This particular effect of changing walls is that we feel more comfortable in them because they are more naturalistic. Our natural environment is full of diversity and change. These artificially perfect walls have only been part of our living environment for about the last eighty years.


This effect is enhanced by choosing natural or organic pigments. I had to repaint walls because synthetic colours often appear more aggressive and disharmonious. Like in the green salon, which now shimmers in the gentle green tones of earth from Bohemia and Siena.


A fundamental realization, stemming from the use of natural colours or carriers, is that many things, as they were done back then, seem much more sensible and sustainable to me today. Lime and clay paints do not need to be disposed of. They weather much more organically and aesthetically, and they are easier to repaint since they do not peel off in patches like dispersion paints and synthetic varnishes.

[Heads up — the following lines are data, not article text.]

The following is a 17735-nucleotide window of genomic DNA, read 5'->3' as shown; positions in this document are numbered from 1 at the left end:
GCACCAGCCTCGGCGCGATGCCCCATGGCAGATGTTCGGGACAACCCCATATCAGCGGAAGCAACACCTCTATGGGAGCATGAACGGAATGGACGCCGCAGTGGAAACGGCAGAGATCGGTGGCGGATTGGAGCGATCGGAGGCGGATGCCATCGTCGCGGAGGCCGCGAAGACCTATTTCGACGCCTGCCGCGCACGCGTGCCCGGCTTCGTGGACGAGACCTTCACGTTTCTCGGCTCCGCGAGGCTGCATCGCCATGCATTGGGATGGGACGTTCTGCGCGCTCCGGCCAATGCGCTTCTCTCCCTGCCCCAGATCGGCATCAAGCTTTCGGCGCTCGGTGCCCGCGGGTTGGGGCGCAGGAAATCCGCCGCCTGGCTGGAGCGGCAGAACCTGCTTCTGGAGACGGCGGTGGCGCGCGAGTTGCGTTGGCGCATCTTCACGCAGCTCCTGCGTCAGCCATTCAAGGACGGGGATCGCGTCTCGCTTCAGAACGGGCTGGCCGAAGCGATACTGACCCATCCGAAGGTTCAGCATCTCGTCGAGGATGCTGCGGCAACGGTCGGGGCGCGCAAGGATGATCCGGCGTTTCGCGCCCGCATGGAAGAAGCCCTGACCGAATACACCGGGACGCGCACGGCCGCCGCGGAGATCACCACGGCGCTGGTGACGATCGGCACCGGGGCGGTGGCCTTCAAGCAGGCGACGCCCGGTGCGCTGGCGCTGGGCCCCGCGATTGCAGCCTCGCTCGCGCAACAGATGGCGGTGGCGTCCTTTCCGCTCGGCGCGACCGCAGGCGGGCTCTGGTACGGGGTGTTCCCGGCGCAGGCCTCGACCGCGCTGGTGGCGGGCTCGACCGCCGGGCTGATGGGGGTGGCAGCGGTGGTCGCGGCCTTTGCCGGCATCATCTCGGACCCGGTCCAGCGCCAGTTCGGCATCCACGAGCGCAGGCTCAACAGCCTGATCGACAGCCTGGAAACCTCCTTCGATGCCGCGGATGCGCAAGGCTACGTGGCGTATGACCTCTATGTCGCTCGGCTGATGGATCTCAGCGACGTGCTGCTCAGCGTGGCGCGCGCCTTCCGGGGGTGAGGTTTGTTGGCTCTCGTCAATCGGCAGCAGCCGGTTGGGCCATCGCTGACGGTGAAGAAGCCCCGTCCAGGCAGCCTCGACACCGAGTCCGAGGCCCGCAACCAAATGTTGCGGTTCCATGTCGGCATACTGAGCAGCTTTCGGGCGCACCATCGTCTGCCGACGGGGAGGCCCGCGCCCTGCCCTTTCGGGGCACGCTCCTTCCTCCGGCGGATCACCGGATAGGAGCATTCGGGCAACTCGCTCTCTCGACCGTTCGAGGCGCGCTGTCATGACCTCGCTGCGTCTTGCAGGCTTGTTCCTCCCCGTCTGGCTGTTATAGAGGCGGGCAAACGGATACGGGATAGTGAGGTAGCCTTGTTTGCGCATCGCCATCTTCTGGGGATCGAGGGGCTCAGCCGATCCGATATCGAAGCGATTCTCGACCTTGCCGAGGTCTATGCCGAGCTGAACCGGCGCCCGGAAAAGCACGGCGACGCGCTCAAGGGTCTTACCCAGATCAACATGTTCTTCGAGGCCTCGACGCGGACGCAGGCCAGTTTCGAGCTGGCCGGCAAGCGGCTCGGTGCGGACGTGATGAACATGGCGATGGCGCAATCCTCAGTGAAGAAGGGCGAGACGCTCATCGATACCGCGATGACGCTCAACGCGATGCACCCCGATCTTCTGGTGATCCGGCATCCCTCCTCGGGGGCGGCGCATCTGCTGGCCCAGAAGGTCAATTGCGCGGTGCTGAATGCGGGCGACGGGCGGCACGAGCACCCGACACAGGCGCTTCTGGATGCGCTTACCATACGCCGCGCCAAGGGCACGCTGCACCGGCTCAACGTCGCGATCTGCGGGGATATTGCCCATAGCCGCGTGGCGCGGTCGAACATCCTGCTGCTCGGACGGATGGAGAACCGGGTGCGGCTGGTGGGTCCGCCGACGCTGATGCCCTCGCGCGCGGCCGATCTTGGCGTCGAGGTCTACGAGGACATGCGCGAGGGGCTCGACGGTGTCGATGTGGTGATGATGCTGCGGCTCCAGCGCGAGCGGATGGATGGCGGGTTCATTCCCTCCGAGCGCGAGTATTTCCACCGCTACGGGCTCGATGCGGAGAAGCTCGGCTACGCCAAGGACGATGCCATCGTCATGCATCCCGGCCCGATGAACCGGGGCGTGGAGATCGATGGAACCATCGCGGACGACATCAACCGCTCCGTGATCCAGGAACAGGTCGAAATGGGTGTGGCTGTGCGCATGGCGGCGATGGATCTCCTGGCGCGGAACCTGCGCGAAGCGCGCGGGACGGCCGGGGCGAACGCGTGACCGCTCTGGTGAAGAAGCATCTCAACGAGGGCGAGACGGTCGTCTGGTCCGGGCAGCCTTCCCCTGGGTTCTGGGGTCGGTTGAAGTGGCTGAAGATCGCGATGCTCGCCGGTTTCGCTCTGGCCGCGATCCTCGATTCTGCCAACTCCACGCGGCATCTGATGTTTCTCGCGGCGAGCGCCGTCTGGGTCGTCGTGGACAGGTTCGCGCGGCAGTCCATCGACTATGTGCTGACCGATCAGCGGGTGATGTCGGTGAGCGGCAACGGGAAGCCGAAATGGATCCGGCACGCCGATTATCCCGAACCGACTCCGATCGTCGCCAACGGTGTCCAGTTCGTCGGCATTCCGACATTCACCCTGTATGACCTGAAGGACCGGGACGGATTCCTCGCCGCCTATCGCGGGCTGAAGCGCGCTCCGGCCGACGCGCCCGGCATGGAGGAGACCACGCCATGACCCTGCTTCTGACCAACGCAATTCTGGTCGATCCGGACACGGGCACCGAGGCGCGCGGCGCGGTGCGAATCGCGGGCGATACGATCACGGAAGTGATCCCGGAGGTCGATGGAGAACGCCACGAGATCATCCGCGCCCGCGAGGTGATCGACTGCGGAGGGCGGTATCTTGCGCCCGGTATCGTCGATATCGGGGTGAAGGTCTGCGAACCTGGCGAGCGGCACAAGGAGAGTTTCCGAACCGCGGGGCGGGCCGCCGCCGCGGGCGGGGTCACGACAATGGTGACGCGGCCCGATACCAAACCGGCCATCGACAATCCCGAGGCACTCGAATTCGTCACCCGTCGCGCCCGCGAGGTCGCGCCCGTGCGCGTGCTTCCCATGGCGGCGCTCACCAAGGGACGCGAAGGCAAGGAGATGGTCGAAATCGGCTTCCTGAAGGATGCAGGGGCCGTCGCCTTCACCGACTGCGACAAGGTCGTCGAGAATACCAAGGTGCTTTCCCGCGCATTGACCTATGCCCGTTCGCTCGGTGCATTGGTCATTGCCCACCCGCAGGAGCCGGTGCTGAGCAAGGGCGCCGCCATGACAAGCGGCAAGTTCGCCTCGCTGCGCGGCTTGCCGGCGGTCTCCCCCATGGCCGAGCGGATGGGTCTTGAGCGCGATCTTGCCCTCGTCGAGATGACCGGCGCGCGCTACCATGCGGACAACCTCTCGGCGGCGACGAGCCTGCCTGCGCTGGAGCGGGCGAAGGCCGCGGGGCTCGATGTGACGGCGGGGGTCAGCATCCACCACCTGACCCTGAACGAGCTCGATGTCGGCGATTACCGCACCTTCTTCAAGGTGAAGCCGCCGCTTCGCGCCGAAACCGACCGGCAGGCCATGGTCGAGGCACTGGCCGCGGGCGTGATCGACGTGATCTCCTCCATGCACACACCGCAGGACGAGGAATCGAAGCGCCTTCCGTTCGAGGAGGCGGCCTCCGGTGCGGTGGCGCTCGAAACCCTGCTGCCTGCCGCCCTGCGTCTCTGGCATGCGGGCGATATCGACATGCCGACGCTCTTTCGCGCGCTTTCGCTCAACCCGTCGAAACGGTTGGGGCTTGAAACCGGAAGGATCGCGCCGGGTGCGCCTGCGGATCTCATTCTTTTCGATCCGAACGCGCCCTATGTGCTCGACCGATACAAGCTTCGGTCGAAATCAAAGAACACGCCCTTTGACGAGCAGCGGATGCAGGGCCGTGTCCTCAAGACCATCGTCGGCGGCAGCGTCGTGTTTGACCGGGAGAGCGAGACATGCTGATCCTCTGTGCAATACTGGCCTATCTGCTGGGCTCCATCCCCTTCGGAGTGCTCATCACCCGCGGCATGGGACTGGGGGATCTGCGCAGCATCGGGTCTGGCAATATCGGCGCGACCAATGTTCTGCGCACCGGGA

Finally, another important reason why I'm writing about this here. It happens from time to time that we are asked if we want to repaint a room that we have restored in such a way that it is almost "subliminally perceptible". Today, many people expect this perfection, which we avoid for the reasons mentioned. So, if you're looking for a more "clean" environment, then this might not be the right place for you.


In some rooms, we initially reconstructed them in a "historicizing" manner. For example, a room in the basement, where it's already dark. There, we broke up the walls with "modern" white areas. The historicizing painting becomes a quotation in this context.

In the country house, there was no use of stucco, but there was a lot of wall decoration with stamps, stencils, and decorative stripes. In the future, we plan to reconstruct this often complex embellishment in the main rooms when we have more time for it.